Applying the marzipan:
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Dust your work surface with icing sugar and roll out your marzipan to around 13″ diameter. Keep lifting and turning the marzipan as you roll – this will help prevent sticking. Lift and place on to the centre of the cake and use the palms of your hands to softly press it into place.

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Using a regular table knife, gently slice away the excess paste, leaving a couple of millimetres spare. You can then use the knife to neaten the edges by pressing the bottom of the marzipan inwards (almost tucking it under the cake).

Making a simple marzipan rose:
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Now to make a marzipan rose! Pull off 9 pieces of marzipan, each roughly the size of a cherry stone, and roll into balls. I have laid them out as above to demonstrate the layering stages. Using your thumb and forefinger, gently flatten each ball into a disc shape – a petal! They will look similar but not identical – and that of course is the true beauty of a real rose. The top (first) petal will be your base.

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Take the first petal, and roll it, scroll-like, as shown. Take another piece and wrap it over the join, mainly sticking the lower half of the petal. Marzipan is wonderful as it simply sticks to itself – no need for water or edible glue.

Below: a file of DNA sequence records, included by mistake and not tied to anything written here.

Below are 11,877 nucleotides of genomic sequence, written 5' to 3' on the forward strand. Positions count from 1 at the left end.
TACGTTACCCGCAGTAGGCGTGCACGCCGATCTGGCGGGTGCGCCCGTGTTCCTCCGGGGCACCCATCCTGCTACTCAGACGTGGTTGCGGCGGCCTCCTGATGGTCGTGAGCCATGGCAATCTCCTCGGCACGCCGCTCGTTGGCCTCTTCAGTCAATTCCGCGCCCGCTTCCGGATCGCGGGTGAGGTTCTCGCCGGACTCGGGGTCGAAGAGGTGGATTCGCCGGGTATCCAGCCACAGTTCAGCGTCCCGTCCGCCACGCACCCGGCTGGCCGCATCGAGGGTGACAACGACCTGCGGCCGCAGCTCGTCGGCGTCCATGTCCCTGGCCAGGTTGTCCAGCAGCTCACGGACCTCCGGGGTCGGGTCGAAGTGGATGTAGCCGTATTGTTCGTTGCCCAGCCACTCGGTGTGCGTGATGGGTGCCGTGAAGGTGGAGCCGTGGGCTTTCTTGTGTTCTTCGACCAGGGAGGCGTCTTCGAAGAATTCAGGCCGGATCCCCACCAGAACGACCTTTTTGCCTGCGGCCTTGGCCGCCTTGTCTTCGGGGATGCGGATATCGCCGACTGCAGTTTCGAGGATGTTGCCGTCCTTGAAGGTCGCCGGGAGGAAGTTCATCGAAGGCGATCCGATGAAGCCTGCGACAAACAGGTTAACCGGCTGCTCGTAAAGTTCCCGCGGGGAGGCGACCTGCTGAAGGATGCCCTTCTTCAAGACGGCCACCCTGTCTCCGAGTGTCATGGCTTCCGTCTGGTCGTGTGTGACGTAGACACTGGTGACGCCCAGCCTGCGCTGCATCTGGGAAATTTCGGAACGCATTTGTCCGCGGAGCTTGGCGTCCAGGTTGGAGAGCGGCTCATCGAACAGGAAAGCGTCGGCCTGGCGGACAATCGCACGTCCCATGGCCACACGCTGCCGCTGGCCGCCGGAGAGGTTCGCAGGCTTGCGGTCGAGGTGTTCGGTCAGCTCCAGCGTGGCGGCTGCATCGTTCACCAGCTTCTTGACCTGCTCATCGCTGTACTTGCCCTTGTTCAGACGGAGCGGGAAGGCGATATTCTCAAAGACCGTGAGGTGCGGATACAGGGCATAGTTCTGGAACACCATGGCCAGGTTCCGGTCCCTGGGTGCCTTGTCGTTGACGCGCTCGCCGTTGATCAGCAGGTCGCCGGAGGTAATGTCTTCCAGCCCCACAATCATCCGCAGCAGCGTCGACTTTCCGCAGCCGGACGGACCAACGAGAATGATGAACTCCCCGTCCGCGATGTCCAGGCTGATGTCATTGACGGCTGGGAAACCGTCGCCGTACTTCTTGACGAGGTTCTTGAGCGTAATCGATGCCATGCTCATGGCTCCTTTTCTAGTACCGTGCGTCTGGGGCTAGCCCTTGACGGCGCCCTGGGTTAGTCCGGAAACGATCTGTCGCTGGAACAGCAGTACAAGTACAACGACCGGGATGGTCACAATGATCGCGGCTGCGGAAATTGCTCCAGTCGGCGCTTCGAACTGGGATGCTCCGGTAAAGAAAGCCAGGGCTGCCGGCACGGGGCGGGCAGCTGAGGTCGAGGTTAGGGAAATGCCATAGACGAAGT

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Keep wrapping the second and third petals as shown, each one overlapping the last. Use the tip of your finger to lightly push the tops of the petal outward for a natural appearance. Gently squeeze the top each petal into a slight ‘v’ shape, as a natural rose has. There are plenty of tools and equipment out there to help make the perfect edible rose, but I am hoping to show here that anyone can do this with no tools – just a bit of practice! Continue now with the remaining five petals; overlapping, lightly opening the tops and squeezing the edges. Your rose will look very tall/long by the time you’ve finished – simply slice off the bottom! Making a rose is harder to explain than it is to actually do – this rose took me just a couple of minutes!

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Lightly press the rose into the centre of the cake. Use a dab of water if it doesn’t stick (marzipan forms a ‘crust’ after a short while). Use a little excess green paste to make a couple of leaves – simply press two marble-sized balls into oval shapes and pinch the ends to make a leaf shape. Use a knife to gently score a pattern, then arrange them around the base of the rose.
For the base of the cake, I added a decorative scalloped edge. If you have a similar cutter, you can use that. Just lightly dampen the bottom of the cake with a little water to help stick any decorations on. Or you can simply leave it plain, or use a ribbon if you prefer. Now stand back and admire the gorgeousness of this cake! Slice it up and enjoy – possibly with a cup of tea while watching Eurovision?! Just remember to store any leftover cake in the fridge.